To mimic intraoral conditions, the restorative material should be able to transfer biting loads over a large area of tooth structure, thus avoiding local stresses.[16] Therefore, it is important that it has adhesion to dentine. The bond strength between restoration and liners is critical for even distribution of stresses, thus providing longevity and success of restorations.[17]

In this study, Groups I and II (TLC and RMGIC) showed significantly higher SBS values than Group III (BD) (P < 0.05). TheraCal LC and RMGIC are resin-based light cure cements that attain early cohesive strength. Since alkasite restorative materials are also resin based, similar chemistry of these materials leads to a strong bonding between them. Second, these materials are cured by a free radical initiator system, which provides a potential for the chemical bonding between these materials.[18] Moreover, TheraCal LC contains a hydrophilic resin monomer that makes it an excellent adhesion promoter enhancing bond strength.[7] This finding is supported by a recent study done by Singla and Wahi.[19]

Group III (BD) showed the lowest SBS value, which may be due to its low early strength of the material per se and this was in agreement with previous studies by Deepa et al.,[7] Abdelmegid et al.,[13] and Meraji and Camilleri.[20] Odabaş et al.[21] evaluated the SBS of composite to BD after 2 time intervals (i.e., 12 min and 24 h) and obtained an increased SBS value for the 24-h period. Bachoo et al.[22] reported that the initial setting reaction of BD takes approximately 12 min after mixing the powder and the liquid. However, it takes up to 2 weeks to achieve complete maturation of BD. BD is a porous material that needs time for crystallization of hydrated calcium silicate gel to attain bulk strength adequate to withstand the polymerization stresses.[7] Gjorgievska et al.[10] evaluated the interfacial properties of BD and found that its adhesion to composite is mainly micromechanical and not ion exchange based because of the lack of resin content, which could have been the second reason for poor bond strength.

In earlier studies, when the degree of conversion was assessed for the liners, it was noted that they required some time to attain complete maturation. Although RMGIC appears to set clinically within minutes, a continuing maturation phase occurs over several months through posthardening reactions. However, 90% of the conversion developes within the first 10 min in light-activated dual-cure resin-based materials.[23] BD on the other hand required a longer time (2 weeks) to complete its maturation.[24] In the present study, bonding was performed immediately after liner placement to depict a single appointment clinical procedure. This could be the reason for low bond strength and high cohesive failures in BD (60%).

In the present study, effect of application of an adhesive agent on bond strength was also evaluated. A significant increase in bond strength value was seen in TheraCal LC and RMGIC groups (P < 0.05). Whereas, no significant difference was seen in the BD group. This self-etch 10-MDP-based adhesive shows chemical bonding to Ca ions and Al and zirconium oxides. The bifunctional silane molecule bonds chemically to silica-containing materials and has methacrylate functionality that allows chemical union with resinous substrate. Silanes also act as adhesion promoters by enhancing the wetting ability of the adhesive system.[7] This adhesive was selected in the study, aiming for additional chemical bonding with Ca releasing bioactive liners.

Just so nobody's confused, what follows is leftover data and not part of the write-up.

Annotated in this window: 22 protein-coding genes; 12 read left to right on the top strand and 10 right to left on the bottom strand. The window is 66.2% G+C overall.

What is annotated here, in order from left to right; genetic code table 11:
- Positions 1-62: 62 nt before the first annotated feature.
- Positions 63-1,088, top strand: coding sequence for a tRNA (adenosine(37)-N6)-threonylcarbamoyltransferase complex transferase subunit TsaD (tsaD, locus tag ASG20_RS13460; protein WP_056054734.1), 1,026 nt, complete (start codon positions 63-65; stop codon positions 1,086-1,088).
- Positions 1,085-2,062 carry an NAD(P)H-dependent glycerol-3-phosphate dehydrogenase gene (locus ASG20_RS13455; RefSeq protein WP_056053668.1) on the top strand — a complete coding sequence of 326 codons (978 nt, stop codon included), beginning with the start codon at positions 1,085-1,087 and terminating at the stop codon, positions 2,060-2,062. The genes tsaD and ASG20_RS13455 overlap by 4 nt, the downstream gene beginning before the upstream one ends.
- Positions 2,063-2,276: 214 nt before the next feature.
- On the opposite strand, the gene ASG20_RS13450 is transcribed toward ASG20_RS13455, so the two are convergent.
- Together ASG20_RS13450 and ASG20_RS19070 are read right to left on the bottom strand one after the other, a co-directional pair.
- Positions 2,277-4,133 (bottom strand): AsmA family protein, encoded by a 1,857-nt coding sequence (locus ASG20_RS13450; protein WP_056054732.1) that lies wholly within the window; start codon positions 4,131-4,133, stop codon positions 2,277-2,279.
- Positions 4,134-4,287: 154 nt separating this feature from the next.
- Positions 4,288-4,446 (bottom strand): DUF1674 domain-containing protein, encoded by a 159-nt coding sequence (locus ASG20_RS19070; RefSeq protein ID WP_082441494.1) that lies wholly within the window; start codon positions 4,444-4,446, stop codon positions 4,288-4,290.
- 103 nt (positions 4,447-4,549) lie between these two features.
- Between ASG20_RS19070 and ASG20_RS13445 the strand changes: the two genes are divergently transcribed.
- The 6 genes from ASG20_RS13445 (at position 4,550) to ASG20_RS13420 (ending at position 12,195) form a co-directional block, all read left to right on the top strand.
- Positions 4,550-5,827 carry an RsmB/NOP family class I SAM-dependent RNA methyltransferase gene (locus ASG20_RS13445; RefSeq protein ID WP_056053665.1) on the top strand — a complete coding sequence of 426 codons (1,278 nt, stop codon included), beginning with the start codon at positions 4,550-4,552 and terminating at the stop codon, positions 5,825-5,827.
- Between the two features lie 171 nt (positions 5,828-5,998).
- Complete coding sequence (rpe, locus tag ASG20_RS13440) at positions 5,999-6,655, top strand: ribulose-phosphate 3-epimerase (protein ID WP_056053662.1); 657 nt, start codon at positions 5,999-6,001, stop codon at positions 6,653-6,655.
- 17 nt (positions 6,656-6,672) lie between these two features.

Though the SBS of Groups I and II (TheraCal LC and RMGIC) were higher, the failure modes were predominantly cohesive (70%) in Group I (TheraCal LC) while Group II (RMGIC) showed 60% mixed failures, 20% adhesive, and 20% cohesive failures. Cohesive failure in TheraCal LC could have been due to its low bulk strength. TheraCal LC, resin-modified calcium silicate cement is a combination of a HEMA/TEGDMA-based resin and calcium-silicate powder. On light activation, HEMA and TEGDMA monomers create a polymeric network that is able to stabilize the outer surface of the cement. Thus formed poly-HEMA is hydrophilic and favors the absorption of moisture and triggers a second setting reaction that is hydration of calcium silicate particles with liberation of calcium ions. TheraCal LC releases more Ca ions than RMGIC. Hence, a strong chemical bonding among adhesive and Ca, Al, Zr, and silicon ions of TheraCal LC could have resulted in higher bond strength values in spite of its low bulk strength.[7],[25]

The limitation of this in vitro study includes the difficulty to accurately simulate the oral condition, which could have led to variations due to effect of forces of mastication and tooth flexure. Further in vitro studies comparing it to the standard composite resin restoration needs to be done. Cention N belongs to a new class of restorative material. Surface characteristics and its interaction with different liners can be evaluated in future using elemental mapping. Effect of aging and different bonding protocol has to be evaluated to find the best adhesive agent for Cention N.

The investigations of the present study have revealed that SBS of Cention N to RMGIC was the highest followed by TheraCal LC. The least value was shown by BD. Bond strength significantly improved on application of Universal adhesive to TheraCal LC and RMGIC whereas no significant difference was seen for BD.


   Conclusions Top


Within the limitations of the present study, it can be concluded that:

  1. TheraCal LC and RMGIC achieved adequate bond strength to Cention N
  2. Application of Universal adhesive improved the bonding of Cention N to TheraCal LC and RMGIC
  3. Most commonly seen mode of failure was cohesive with TheraCal LC and BD and mixed failure mode was seen with RMGIC
  4. Cention N restoration can be placed immediately over TheraCal LC and RMGIC, completing the procedure in a single appointment.


Financial support and sponsorship

Nil.

Conflicts of interest

There are no conflicts of interest.